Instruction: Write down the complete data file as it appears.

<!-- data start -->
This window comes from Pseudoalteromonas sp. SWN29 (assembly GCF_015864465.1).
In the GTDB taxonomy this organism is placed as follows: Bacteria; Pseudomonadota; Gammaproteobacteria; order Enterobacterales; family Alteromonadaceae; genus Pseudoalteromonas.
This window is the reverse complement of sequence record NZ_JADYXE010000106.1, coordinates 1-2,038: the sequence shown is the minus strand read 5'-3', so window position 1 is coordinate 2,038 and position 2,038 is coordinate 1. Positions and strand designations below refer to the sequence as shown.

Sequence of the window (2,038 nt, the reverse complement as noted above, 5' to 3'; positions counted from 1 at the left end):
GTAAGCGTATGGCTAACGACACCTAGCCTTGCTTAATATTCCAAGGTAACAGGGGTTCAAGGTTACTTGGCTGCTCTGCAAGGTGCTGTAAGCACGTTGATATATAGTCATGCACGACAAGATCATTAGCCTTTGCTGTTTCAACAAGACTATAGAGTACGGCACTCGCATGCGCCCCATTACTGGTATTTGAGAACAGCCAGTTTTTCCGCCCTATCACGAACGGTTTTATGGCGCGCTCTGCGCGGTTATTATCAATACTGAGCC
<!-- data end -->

This window comes from Pseudoalteromonas sp. SWN29 (assembly GCF_015864465.1).
In the GTDB taxonomy this organism is placed as follows: Bacteria; Pseudomonadota; Gammaproteobacteria; order Enterobacterales; family Alteromonadaceae; genus Pseudoalteromonas.
This window is the reverse complement of sequence record NZ_JADYXE010000106.1, coordinates 1-2,038: the sequence shown is the minus strand read 5'-3', so window position 1 is coordinate 2,038 and position 2,038 is coordinate 1. Positions and strand designations below refer to the sequence as shown.

Sequence of the window (2,038 nt, the reverse complement as noted above, 5' to 3'; positions counted from 1 at the left end):
GTAAGCGTATGGCTAACGACACCTAGCCTTGCTTAATATTCCAAGGTAACAGGGGTTCAAGGTTACTTGGCTGCTCTGCAAGGTGCTGTAAGCACGTTGATATATAGTCATGCACGACAAGATCATTAGCCTTTGCTGTTTCAACAAGACTATAGAGTACGGCACTCGCATGCGCCCCATTACTGGTATTTGAGAACAGCCAGTTTTTCCGCCCTATCACGAACGGTTTTATGGCGCGCTCTGCGCGGTTATTATCAATACTGAGCC